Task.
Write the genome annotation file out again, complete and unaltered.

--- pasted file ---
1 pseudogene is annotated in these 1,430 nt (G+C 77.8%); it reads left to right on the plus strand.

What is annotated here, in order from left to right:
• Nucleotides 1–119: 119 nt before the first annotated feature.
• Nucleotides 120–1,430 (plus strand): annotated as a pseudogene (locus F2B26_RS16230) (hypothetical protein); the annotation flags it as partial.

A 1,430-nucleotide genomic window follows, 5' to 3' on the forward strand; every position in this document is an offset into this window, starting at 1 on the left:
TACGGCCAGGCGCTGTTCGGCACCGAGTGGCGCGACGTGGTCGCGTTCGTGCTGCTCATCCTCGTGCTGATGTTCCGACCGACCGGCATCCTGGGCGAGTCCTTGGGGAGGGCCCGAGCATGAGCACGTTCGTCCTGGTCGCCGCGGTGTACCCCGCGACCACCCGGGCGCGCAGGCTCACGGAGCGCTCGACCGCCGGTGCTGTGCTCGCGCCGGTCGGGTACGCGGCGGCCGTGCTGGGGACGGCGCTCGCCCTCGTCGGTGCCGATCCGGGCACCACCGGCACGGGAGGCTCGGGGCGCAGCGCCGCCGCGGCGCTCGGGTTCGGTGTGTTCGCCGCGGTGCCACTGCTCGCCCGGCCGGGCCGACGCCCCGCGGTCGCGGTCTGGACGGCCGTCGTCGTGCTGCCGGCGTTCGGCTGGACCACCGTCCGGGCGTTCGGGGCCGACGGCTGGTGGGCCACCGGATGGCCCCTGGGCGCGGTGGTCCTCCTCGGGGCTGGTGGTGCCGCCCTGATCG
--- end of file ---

1 pseudogene is annotated in these 1,430 nt (G+C 77.8%); it reads left to right on the plus strand.

What is annotated here, in order from left to right:
• Nucleotides 1–119: 119 nt before the first annotated feature.
• Nucleotides 120–1,430 (plus strand): annotated as a pseudogene (locus F2B26_RS16230) (hypothetical protein); the annotation flags it as partial.

A 1,430-nucleotide genomic window follows, 5' to 3' on the forward strand; every position in this document is an offset into this window, starting at 1 on the left:
TACGGCCAGGCGCTGTTCGGCACCGAGTGGCGCGACGTGGTCGCGTTCGTGCTGCTCATCCTCGTGCTGATGTTCCGACCGACCGGCATCCTGGGCGAGTCCTTGGGGAGGGCCCGAGCATGAGCACGTTCGTCCTGGTCGCCGCGGTGTACCCCGCGACCACCCGGGCGCGCAGGCTCACGGAGCGCTCGACCGCCGGTGCTGTGCTCGCGCCGGTCGGGTACGCGGCGGCCGTGCTGGGGACGGCGCTCGCCCTCGTCGGTGCCGATCCGGGCACCACCGGCACGGGAGGCTCGGGGCGCAGCGCCGCCGCGGCGCTCGGGTTCGGTGTGTTCGCCGCGGTGCCACTGCTCGCCCGGCCGGGCCGACGCCCCGCGGTCGCGGTCTGGACGGCCGTCGTCGTGCTGCCGGCGTTCGGCTGGACCACCGTCCGGGCGTTCGGGGCCGACGGCTGGTGGGCCACCGGATGGCCCCTGGGCGCGGTGGTCCTCCTCGGGGCTGGTGGTGCCGCCCTGATCG